News

Oil extraction in the North Sea: An oil platform on the Veslefrikk field in the northern part of the North Sea. Veslefrikk was discovered in 1981, and a plan for development and operation was approved in 1987. It came in production in 1989, but after 30 years the production is now low. Illustration photo: Nils Roar Sælthun/UiO
Published Sep. 16, 2019 2:30 PM

Following the discoveries of oil in the North Sea, considerable efforts were made at Norwegian universities to do research and teaching in petroleum geology, not only in traditional geology. A UiO professor who committed to building up Norwegian expertise in petroleum geology has now written about the early Norwegian oil history.

A hillside covered with rocks and yellow grass takes up most of the photo, and at the bottom there is a dirt road where a loan biker can be seen from afar.
Published Sep. 4, 2019 12:02 PM

We are happy to announce that a photograph taken by Njord's researcher Olivier Galland is featured as the cover of the most recent issue of GeoExPro.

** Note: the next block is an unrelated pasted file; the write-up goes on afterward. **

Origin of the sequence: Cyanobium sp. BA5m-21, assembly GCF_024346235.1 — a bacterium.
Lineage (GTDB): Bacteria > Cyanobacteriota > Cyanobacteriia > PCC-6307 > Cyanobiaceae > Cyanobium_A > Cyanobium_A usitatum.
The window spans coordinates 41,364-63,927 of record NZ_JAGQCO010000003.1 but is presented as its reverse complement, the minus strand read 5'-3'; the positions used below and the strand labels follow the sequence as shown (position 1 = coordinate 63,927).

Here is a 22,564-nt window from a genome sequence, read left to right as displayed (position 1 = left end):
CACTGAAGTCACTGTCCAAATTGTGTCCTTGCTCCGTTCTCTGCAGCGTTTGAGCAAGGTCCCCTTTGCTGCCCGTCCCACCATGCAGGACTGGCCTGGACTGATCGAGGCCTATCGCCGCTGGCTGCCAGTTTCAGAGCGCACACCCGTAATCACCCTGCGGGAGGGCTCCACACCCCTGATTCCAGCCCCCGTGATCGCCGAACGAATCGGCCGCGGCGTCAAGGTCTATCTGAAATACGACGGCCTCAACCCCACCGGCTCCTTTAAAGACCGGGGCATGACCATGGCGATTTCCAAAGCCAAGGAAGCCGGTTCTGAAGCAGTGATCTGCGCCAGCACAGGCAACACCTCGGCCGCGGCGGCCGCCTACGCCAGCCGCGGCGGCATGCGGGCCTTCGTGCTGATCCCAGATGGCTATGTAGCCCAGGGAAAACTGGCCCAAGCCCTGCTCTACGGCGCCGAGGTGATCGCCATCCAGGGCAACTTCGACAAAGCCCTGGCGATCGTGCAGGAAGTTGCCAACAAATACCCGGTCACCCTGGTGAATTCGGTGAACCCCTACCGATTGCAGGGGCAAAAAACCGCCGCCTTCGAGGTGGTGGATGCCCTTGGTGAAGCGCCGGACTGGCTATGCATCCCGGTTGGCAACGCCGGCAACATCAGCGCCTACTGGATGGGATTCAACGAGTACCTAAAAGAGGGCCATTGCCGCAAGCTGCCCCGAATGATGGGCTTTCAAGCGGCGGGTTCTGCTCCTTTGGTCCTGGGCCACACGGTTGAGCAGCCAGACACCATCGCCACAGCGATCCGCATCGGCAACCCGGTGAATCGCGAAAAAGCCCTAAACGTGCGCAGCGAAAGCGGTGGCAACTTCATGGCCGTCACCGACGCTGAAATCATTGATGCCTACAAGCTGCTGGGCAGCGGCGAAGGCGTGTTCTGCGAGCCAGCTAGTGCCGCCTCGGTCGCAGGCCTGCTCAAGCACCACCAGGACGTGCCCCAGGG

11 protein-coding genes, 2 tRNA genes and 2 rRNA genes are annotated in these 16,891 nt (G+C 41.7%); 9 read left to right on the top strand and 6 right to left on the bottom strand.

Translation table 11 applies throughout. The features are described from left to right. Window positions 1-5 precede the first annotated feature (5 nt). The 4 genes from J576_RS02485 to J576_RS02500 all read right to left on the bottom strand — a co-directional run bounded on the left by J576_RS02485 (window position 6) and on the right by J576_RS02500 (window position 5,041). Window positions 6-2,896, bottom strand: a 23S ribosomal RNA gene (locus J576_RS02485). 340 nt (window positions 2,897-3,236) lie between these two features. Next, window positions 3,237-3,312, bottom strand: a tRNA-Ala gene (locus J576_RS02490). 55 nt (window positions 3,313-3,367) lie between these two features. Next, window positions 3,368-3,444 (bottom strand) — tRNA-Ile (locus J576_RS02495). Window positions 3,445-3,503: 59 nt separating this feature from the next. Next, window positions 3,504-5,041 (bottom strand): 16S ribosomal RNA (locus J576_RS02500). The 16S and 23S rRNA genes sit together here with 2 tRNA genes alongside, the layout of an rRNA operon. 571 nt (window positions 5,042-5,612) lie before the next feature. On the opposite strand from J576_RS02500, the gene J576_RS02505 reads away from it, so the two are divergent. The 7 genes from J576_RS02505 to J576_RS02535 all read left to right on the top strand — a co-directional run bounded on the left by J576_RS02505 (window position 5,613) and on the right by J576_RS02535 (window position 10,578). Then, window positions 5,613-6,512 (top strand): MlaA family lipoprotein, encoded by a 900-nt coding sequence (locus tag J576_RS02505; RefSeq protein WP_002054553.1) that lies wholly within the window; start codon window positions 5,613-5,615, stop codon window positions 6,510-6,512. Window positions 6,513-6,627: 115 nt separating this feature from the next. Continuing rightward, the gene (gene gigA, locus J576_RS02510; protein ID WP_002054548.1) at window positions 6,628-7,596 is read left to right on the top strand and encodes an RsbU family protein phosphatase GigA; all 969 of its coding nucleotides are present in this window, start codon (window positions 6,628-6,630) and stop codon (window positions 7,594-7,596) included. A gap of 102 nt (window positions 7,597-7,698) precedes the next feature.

Working with flows in large volumes, such as in the ocean and atmosphere, depends on expertise in numerical method and programming. Students at the Department of Geosciences have achieved this by taking the course Atmosphere and Oceans on Computers. The teaching has now become a textbook. Photo: Gunn Kristin Tjoflot / UiO
Published Aug. 28, 2019 3:21 PM

Based on over 30 years of experience in modelling and numerical calculations, Professor Lars Petter Røed at the Department of Geosciences has written the textbook 'Atmospheres and Oceans on Computers'. The textbook summarises numerical methods for calculating atmospheric and ocean currents. Computer power is increasingly used in geosciences. Numerical calculations is the key.

Bas Altena at the Innsbruck Summer School of Alpine Research 2019. This one-week long summer school in June was held for the third time. Venue was Obergurgl (Austria). Photo: Katharina Anders, University of Heidelberg, Germany
Published Aug. 28, 2019 11:18 AM

This summer Bas Altena gave a keynote talk during the Innsbruck Summer School of Alpine Research 2019, Austria, on how to use the small CubeSat satellites to observe glaciers and processes on Earth.

Driving back into camp after one of the last pickups. Photo: MAGPIE
Published June 24, 2019 4:32 PM

Members of the MAGPIE (Magnetotelluric Analysis for Greenland and Postglacial Isostatic Evolution) project at Dept. of Geosciences & CEED have spent much of June on the ice sheet of Greenland. Now nearing its completion, the campaign was a great success and has been documented day-by-day on the MAGPIE blog.